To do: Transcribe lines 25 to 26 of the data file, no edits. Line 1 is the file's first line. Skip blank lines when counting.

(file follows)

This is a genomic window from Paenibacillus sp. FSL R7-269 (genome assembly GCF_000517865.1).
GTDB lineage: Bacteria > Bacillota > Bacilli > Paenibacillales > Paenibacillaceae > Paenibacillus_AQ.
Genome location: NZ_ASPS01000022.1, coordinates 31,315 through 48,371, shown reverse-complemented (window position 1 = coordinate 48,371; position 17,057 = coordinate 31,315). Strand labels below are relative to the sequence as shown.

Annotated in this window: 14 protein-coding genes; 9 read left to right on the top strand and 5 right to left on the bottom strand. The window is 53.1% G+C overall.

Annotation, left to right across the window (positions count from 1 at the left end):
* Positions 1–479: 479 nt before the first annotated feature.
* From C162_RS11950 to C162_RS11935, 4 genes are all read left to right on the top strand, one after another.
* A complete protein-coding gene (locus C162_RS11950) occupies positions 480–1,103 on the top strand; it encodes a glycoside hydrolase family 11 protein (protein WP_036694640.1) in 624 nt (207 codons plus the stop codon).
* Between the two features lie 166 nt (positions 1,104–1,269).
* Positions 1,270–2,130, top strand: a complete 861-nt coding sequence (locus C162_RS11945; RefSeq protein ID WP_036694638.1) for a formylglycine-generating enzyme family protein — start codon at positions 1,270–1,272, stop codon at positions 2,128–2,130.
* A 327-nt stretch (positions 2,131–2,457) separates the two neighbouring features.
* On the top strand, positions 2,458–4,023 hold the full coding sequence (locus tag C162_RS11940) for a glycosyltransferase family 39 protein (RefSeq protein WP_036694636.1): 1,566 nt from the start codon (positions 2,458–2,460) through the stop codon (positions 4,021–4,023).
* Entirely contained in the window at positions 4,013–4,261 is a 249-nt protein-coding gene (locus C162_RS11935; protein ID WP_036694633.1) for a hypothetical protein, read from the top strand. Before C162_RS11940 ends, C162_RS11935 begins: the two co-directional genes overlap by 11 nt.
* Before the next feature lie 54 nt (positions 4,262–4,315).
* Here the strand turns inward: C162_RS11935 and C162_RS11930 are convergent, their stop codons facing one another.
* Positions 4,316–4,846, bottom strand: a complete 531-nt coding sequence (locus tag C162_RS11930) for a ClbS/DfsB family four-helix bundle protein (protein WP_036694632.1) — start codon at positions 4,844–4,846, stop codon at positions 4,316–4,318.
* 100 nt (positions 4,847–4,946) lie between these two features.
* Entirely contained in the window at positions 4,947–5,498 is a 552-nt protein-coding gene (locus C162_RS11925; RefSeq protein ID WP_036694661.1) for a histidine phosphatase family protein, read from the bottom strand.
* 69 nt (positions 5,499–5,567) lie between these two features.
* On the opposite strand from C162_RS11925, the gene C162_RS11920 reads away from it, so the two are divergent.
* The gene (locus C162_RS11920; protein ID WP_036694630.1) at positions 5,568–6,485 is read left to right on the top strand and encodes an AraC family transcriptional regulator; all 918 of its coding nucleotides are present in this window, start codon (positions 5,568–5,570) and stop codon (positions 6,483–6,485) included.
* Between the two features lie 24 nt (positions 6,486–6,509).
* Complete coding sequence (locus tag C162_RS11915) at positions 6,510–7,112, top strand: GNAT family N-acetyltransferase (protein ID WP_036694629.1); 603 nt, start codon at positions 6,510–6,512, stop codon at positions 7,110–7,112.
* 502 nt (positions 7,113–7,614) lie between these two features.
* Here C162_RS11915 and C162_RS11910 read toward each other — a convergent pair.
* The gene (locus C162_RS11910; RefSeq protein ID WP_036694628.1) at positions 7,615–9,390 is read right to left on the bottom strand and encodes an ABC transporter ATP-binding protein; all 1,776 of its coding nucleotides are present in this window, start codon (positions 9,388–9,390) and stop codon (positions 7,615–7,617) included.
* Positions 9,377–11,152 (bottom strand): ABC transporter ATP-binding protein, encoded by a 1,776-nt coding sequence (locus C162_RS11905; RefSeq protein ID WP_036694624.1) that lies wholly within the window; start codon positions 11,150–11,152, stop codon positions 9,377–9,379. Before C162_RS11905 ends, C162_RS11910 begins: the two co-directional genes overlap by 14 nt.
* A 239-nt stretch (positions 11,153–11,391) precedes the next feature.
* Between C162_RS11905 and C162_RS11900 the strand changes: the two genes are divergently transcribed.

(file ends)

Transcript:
* Here C162_RS11915 and C162_RS11910 read toward each other — a convergent pair.
* The gene (locus C162_RS11910; RefSeq protein ID WP_036694628.1) at positions 7,615–9,390 is read right to left on the bottom strand and encodes an ABC transporter ATP-binding protein; all 1,776 of its coding nucleotides are present in this window, start codon (positions 9,388–9,390) and stop codon (positions 7,615–7,617) included.